Sarah Lyon for The Spruce on Kitchen trends for 2022.
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We often can quickly look at a kitchen and associate its design with a particular era—you may remember the yellow fridges of the 1970s or recall when subway tile that began to dominate in the 21st century, for example. But what will be the biggest kitchen trends come 2022? We spoke with interior designers from across the nation who shared the ways in which how we style and use our kitchens will change next year.
1. Colorful Cabinet Colors
Designer Julia Miller predicts that fresh cabinetry colors will be making waves come 2022. “Neutral kitchens will always have a place, but colorful spaces are certainly coming our way,” she says. “We will be seeing colors that are saturated so they can still be paired with natural wood or a neutral color.” However, cabinets won’t just look different in terms of their hues—Miller shares another change to keep an eye out for in the new year. “We are also so excited for bespoke cabinetry profiles,” she says. “A good shaker cabinet is always in style, but we think that we are going to be seeing so many new profiles and furniture style designs.”
2. Pops of Greige
For those who just can’t say goodbye to neutrals, designer Cameron Jones predicts that gray with a hint of brown (or “greige”) will make itself known. “The color feels modern and timeless at the same time, is neutral but not boring, and looks equally fantastic with both gold and silver toned metals for lighting and hardware,” she says.
3. Countertop Cabinets
Designer Erin Zubot has noticed these becoming more popular as of late and couldn’t be more thrilled. “I love this trend, as it not only creates a charming moment in the kitchen but can be a great spot to hide away those countertop appliances or just create a really lovely pantry,” she comments.
4. Double Islands
Why stop at just one island when you can have two? If space allows, the more islands, the merrier, designer Dana Dyson states. “Double islands that allow for dining on one and food prep on the other are proving quite useful in larger kitchens.”
5. Open Shelving
This look will be making a comeback in 2022, Dyson notes. “You will see open shelving used in the kitchen for storage and display,” she comments, adding that it will also be prevalent in coffee stations and wine bars setup within the kitchen.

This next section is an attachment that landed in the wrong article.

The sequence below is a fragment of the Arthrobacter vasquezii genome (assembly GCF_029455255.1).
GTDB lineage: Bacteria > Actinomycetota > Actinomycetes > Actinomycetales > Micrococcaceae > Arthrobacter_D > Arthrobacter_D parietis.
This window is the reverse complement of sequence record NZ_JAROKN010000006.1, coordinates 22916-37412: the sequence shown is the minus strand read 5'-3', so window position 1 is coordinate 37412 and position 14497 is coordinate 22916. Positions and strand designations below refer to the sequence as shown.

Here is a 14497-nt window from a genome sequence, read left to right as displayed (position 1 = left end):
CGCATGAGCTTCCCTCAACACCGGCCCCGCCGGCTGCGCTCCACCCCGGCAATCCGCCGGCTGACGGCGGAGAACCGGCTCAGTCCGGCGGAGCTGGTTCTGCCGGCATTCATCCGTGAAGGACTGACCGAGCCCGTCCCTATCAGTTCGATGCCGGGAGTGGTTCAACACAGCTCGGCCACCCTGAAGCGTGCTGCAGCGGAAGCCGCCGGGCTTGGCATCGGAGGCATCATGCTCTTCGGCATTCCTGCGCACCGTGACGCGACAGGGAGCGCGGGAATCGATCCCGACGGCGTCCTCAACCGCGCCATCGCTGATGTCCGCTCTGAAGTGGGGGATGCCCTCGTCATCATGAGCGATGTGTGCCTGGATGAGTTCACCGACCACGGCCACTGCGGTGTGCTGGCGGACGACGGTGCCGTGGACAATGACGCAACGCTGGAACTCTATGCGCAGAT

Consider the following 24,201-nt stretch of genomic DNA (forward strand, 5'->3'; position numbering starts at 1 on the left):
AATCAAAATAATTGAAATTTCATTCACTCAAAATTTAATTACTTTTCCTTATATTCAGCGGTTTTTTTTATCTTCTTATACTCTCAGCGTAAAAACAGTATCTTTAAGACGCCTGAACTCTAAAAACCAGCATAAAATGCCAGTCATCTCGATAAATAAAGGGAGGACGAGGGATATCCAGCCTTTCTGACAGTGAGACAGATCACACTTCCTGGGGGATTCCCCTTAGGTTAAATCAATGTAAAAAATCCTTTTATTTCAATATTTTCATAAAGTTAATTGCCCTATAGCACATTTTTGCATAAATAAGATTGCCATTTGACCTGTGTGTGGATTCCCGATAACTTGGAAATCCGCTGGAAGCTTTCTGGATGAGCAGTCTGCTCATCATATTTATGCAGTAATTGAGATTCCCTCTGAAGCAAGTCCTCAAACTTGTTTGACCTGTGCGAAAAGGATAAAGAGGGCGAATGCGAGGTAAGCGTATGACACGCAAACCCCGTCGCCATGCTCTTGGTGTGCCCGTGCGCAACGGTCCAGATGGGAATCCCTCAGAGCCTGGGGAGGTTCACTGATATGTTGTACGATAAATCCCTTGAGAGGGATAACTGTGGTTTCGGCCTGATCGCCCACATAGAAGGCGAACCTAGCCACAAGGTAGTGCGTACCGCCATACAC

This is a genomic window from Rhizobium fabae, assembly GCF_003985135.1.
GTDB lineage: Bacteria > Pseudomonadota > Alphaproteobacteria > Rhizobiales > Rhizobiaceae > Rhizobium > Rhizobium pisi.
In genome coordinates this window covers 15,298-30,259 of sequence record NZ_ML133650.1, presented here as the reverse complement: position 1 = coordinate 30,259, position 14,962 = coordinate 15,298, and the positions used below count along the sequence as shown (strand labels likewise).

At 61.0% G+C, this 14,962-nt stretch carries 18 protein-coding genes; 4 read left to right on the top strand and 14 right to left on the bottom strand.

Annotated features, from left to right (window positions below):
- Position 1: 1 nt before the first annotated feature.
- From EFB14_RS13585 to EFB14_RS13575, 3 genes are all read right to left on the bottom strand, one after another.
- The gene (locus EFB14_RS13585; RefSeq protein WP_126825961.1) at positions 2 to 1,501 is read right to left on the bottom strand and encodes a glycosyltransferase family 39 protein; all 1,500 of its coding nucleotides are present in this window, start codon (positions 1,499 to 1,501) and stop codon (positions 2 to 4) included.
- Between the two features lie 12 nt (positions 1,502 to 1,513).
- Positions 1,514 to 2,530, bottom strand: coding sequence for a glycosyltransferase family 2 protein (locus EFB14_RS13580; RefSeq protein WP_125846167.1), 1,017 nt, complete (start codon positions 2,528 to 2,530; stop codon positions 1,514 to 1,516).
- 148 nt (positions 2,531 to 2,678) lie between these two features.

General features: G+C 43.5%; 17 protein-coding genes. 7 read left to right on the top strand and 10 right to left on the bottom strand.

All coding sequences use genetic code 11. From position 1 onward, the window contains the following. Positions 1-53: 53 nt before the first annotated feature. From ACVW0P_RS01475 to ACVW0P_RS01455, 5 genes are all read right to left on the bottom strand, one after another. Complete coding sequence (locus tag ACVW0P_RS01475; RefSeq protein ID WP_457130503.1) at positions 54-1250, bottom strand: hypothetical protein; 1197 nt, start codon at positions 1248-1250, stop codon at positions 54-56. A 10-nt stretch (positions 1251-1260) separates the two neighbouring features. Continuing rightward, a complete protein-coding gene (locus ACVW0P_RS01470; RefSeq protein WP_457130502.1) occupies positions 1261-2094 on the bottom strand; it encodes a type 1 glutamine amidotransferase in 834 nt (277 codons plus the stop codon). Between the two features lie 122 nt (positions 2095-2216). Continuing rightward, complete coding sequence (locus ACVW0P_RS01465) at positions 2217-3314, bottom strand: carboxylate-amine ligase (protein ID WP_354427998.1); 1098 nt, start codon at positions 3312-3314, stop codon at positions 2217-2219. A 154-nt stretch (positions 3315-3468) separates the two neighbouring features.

6. Banquette Seating Connected to the Counter
Designer Lee Harmon Waters says that islands flanked with barstools are falling to the wayside and we can expect to be greeted with another seating setup instead. “I’m seeing a trend toward banquette seating connected to the primary counter space for the ultimate customized, cozy lounge spot,” she says. “The proximity of such a banquette to the counter makes handing food and dishes from counter to tabletop extra convenient!” Plus, Waters adds, this type of seating is just plain comfy, too. “Banquette seating is increasingly popular because it offers people a much closer comfort experience to sitting on their sofa or in a favorite chair,” she comments. After all, “If you have the option between a hard dining chair and a quasi-sofa, most people will choose the upholstered banquette.”
7. Nontraditional Touches
Designer Elizabeth Stamos says that the “un-kitchen” will become prominent in 2022. This means “using things like kitchen tables instead of kitchen islands, antique cupboards instead of traditional cabinetry-making the space feel homier than a classic all cabinetry kitchen,” she explains. “it feels very British!”
8. Light Woods
No matter your decorating style, you can say yes to light wood shades and feel good about your decision. “Lighter tones such a rye and hickory look amazing in both traditional and modern kitchens,” designer Tracy Morris says. “For the traditional kitchen, we are using this wood tone on the island with an inset cabinet. For a modern kitchen, we are using this tone in complete floor-to-ceiling cabinet banks such as the refrigerator wall.”
9. Kitchens as Living Areas
Let’s hear it for a cozy, welcoming kitchen! According to designer Molly Machmer-Wessels, “We have seen kitchens evolve into a true extension of the living areas in the home.” The room is more than just a practical spot. “We are treating it more like a family room than just a place to make food,” Machmer-Wessels adds. “We all know everyone gathers in the kitchen … we have been specifying more dining sofas for eating, table lamps for counters, and living finishes.”